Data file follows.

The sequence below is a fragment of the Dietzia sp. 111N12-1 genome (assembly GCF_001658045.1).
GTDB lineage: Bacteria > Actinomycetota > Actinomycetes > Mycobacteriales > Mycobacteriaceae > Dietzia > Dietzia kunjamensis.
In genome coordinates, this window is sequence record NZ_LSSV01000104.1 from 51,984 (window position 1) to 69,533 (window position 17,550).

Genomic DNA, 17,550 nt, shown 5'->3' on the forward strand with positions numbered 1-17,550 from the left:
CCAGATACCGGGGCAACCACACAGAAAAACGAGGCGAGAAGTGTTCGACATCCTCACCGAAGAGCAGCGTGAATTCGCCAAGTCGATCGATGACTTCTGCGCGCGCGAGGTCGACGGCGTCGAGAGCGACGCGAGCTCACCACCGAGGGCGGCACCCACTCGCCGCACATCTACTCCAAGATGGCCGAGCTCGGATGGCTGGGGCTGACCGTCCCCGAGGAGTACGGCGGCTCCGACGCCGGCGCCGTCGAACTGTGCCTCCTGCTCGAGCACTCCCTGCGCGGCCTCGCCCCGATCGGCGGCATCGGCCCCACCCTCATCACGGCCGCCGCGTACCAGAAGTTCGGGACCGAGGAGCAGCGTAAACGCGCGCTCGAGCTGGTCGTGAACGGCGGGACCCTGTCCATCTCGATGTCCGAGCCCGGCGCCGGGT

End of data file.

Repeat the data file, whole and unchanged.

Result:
The sequence below is a fragment of the Dietzia sp. 111N12-1 genome (assembly GCF_001658045.1).
GTDB lineage: Bacteria > Actinomycetota > Actinomycetes > Mycobacteriales > Mycobacteriaceae > Dietzia > Dietzia kunjamensis.
In genome coordinates, this window is sequence record NZ_LSSV01000104.1 from 51,984 (window position 1) to 69,533 (window position 17,550).

Genomic DNA, 17,550 nt, shown 5'->3' on the forward strand with positions numbered 1-17,550 from the left:
CCAGATACCGGGGCAACCACACAGAAAAACGAGGCGAGAAGTGTTCGACATCCTCACCGAAGAGCAGCGTGAATTCGCCAAGTCGATCGATGACTTCTGCGCGCGCGAGGTCGACGGCGTCGAGAGCGACGCGAGCTCACCACCGAGGGCGGCACCCACTCGCCGCACATCTACTCCAAGATGGCCGAGCTCGGATGGCTGGGGCTGACCGTCCCCGAGGAGTACGGCGGCTCCGACGCCGGCGCCGTCGAACTGTGCCTCCTGCTCGAGCACTCCCTGCGCGGCCTCGCCCCGATCGGCGGCATCGGCCCCACCCTCATCACGGCCGCCGCGTACCAGAAGTTCGGGACCGAGGAGCAGCGTAAACGCGCGCTCGAGCTGGTCGTGAACGGCGGGACCCTGTCCATCTCGATGTCCGAGCCCGGCGCCGGGT